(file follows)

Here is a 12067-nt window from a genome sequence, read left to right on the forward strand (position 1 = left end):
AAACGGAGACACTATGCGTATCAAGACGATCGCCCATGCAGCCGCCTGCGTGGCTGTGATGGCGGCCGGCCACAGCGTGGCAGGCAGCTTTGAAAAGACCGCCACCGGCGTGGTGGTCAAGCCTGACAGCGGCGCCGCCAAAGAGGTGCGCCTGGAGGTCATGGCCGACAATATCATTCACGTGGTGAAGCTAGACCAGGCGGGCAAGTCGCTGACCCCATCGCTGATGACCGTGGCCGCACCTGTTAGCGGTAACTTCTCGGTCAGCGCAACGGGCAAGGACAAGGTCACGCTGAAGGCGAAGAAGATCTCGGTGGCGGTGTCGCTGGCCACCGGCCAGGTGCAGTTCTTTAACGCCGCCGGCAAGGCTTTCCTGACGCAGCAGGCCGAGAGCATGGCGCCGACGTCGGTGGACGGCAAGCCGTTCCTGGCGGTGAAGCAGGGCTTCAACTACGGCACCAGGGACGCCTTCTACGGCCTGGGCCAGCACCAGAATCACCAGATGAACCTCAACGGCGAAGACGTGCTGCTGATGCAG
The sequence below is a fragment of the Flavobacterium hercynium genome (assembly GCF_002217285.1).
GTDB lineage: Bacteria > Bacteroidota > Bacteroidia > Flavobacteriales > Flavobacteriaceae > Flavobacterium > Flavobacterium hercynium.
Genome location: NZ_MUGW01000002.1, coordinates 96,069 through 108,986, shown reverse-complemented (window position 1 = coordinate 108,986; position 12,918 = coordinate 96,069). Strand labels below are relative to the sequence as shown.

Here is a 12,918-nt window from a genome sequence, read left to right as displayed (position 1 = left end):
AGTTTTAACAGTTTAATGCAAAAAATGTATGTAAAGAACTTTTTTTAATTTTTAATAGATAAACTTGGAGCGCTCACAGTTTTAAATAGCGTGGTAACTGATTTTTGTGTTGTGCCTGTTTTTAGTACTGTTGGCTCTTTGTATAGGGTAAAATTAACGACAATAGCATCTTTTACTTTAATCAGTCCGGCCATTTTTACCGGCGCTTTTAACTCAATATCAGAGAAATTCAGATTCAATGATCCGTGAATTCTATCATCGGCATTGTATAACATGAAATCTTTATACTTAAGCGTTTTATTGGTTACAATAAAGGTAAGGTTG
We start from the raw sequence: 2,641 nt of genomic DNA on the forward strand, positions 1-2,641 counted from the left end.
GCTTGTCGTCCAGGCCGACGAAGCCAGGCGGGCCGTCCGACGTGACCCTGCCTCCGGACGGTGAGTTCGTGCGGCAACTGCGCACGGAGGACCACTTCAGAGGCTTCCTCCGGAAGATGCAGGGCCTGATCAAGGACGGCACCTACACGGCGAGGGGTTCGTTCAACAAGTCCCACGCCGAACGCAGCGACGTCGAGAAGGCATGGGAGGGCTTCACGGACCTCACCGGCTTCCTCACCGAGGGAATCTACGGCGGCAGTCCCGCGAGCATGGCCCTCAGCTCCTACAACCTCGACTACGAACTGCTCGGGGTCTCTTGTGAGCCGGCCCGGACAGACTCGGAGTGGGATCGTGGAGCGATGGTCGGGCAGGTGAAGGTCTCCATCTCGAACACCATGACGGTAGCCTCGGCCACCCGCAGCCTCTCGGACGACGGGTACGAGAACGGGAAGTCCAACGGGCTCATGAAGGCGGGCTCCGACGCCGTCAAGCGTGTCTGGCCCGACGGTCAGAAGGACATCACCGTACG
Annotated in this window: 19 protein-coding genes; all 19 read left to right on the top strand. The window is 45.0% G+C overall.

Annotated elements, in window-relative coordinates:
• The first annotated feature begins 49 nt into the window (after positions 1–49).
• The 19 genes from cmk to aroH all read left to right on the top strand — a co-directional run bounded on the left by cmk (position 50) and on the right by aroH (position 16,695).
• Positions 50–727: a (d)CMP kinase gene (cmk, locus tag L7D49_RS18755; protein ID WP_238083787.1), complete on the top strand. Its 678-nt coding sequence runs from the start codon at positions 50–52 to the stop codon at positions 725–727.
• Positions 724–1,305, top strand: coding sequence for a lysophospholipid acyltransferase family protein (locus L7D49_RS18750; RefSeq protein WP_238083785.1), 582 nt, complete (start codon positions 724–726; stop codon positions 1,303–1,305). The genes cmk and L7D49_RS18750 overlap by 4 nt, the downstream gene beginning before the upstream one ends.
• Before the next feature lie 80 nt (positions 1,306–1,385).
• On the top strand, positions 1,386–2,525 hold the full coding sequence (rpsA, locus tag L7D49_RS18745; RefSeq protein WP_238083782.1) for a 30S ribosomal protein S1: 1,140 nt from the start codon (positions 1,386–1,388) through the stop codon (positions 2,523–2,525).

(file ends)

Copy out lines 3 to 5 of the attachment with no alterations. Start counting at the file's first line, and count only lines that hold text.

The sequence below is a fragment of the Flavobacterium hercynium genome (assembly GCF_002217285.1).
GTDB lineage: Bacteria > Bacteroidota > Bacteroidia > Flavobacteriales > Flavobacteriaceae > Flavobacterium > Flavobacterium hercynium.
Genome location: NZ_MUGW01000002.1, coordinates 96,069 through 108,986, shown reverse-complemented (window position 1 = coordinate 108,986; position 12,918 = coordinate 96,069). Strand labels below are relative to the sequence as shown.